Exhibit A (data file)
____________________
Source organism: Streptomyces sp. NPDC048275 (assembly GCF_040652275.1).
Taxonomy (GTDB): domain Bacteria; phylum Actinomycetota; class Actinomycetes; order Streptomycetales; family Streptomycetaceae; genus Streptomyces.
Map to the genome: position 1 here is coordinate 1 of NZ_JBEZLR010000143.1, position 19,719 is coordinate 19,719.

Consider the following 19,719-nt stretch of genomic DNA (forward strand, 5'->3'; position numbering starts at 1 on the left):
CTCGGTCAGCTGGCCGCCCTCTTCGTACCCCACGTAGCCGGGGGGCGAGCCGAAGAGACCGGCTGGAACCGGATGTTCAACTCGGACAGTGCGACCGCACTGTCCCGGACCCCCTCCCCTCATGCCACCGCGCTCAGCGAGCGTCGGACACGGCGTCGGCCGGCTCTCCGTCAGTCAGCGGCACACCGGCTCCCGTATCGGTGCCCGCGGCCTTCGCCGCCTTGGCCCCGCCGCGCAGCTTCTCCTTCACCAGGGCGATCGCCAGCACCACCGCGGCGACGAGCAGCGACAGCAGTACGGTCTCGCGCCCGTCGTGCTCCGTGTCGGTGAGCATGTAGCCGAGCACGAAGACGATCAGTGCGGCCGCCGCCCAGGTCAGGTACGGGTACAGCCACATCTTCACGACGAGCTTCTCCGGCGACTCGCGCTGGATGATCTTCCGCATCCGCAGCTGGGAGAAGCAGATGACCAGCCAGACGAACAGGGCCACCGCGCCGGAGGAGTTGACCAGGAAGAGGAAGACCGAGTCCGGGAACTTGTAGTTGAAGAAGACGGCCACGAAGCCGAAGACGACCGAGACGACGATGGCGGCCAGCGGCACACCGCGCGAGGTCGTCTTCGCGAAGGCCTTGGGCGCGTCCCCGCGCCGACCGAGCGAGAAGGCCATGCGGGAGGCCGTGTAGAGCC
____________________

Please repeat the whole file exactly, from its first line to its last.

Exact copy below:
Source organism: Streptomyces sp. NPDC048275 (assembly GCF_040652275.1).
Taxonomy (GTDB): domain Bacteria; phylum Actinomycetota; class Actinomycetes; order Streptomycetales; family Streptomycetaceae; genus Streptomyces.
Map to the genome: position 1 here is coordinate 1 of NZ_JBEZLR010000143.1, position 19,719 is coordinate 19,719.

Consider the following 19,719-nt stretch of genomic DNA (forward strand, 5'->3'; position numbering starts at 1 on the left):
CTCGGTCAGCTGGCCGCCCTCTTCGTACCCCACGTAGCCGGGGGGCGAGCCGAAGAGACCGGCTGGAACCGGATGTTCAACTCGGACAGTGCGACCGCACTGTCCCGGACCCCCTCCCCTCATGCCACCGCGCTCAGCGAGCGTCGGACACGGCGTCGGCCGGCTCTCCGTCAGTCAGCGGCACACCGGCTCCCGTATCGGTGCCCGCGGCCTTCGCCGCCTTGGCCCCGCCGCGCAGCTTCTCCTTCACCAGGGCGATCGCCAGCACCACCGCGGCGACGAGCAGCGACAGCAGTACGGTCTCGCGCCCGTCGTGCTCCGTGTCGGTGAGCATGTAGCCGAGCACGAAGACGATCAGTGCGGCCGCCGCCCAGGTCAGGTACGGGTACAGCCACATCTTCACGACGAGCTTCTCCGGCGACTCGCGCTGGATGATCTTCCGCATCCGCAGCTGGGAGAAGCAGATGACCAGCCAGACGAACAGGGCCACCGCGCCGGAGGAGTTGACCAGGAAGAGGAAGACCGAGTCCGGGAACTTGTAGTTGAAGAAGACGGCCACGAAGCCGAAGACGACCGAGACGACGATGGCGGCCAGCGGCACACCGCGCGAGGTCGTCTTCGCGAAGGCCTTGGGCGCGTCCCCGCGCCGACCGAGCGAGAAGGCCATGCGGGAGGCCGTGTAGAGCC